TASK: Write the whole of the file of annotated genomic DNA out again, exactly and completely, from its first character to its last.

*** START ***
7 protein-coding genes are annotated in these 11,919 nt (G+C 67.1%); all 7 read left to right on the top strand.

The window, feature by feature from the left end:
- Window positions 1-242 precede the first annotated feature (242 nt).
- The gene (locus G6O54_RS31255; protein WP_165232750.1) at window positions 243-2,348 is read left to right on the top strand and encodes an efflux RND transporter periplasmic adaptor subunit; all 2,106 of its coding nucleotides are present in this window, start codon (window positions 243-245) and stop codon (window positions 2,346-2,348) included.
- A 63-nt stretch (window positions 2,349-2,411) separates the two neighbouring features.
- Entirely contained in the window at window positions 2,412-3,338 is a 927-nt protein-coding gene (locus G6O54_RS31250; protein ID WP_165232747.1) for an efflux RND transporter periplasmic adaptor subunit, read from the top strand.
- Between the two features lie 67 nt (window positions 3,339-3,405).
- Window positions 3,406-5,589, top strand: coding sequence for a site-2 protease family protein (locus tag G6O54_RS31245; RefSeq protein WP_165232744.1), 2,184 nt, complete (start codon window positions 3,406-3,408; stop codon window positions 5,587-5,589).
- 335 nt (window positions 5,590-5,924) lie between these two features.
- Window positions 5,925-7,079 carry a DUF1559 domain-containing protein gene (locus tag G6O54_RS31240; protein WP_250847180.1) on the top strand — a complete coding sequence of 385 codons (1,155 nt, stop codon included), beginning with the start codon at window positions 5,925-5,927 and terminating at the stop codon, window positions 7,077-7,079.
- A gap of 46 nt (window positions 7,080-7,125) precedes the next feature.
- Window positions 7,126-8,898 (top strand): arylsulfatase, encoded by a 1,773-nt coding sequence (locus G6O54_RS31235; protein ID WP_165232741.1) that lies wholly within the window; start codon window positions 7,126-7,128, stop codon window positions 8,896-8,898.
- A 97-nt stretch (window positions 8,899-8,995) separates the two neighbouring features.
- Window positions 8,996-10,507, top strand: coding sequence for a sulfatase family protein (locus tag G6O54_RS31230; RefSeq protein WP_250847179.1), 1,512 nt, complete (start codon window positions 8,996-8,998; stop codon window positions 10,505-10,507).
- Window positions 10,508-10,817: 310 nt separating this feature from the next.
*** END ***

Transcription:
7 protein-coding genes are annotated in these 11,919 nt (G+C 67.1%); all 7 read left to right on the top strand.

The window, feature by feature from the left end:
- Window positions 1-242 precede the first annotated feature (242 nt).
- The gene (locus G6O54_RS31255; protein WP_165232750.1) at window positions 243-2,348 is read left to right on the top strand and encodes an efflux RND transporter periplasmic adaptor subunit; all 2,106 of its coding nucleotides are present in this window, start codon (window positions 243-245) and stop codon (window positions 2,346-2,348) included.
- A 63-nt stretch (window positions 2,349-2,411) separates the two neighbouring features.
- Entirely contained in the window at window positions 2,412-3,338 is a 927-nt protein-coding gene (locus G6O54_RS31250; protein ID WP_165232747.1) for an efflux RND transporter periplasmic adaptor subunit, read from the top strand.
- Between the two features lie 67 nt (window positions 3,339-3,405).
- Window positions 3,406-5,589, top strand: coding sequence for a site-2 protease family protein (locus tag G6O54_RS31245; RefSeq protein WP_165232744.1), 2,184 nt, complete (start codon window positions 3,406-3,408; stop codon window positions 5,587-5,589).
- 335 nt (window positions 5,590-5,924) lie between these two features.
- Window positions 5,925-7,079 carry a DUF1559 domain-containing protein gene (locus tag G6O54_RS31240; protein WP_250847180.1) on the top strand — a complete coding sequence of 385 codons (1,155 nt, stop codon included), beginning with the start codon at window positions 5,925-5,927 and terminating at the stop codon, window positions 7,077-7,079.
- A gap of 46 nt (window positions 7,080-7,125) precedes the next feature.
- Window positions 7,126-8,898 (top strand): arylsulfatase, encoded by a 1,773-nt coding sequence (locus G6O54_RS31235; protein ID WP_165232741.1) that lies wholly within the window; start codon window positions 7,126-7,128, stop codon window positions 8,896-8,898.
- A 97-nt stretch (window positions 8,899-8,995) separates the two neighbouring features.
- Window positions 8,996-10,507, top strand: coding sequence for a sulfatase family protein (locus tag G6O54_RS31230; RefSeq protein WP_250847179.1), 1,512 nt, complete (start codon window positions 8,996-8,998; stop codon window positions 10,505-10,507).
- Window positions 10,508-10,817: 310 nt separating this feature from the next.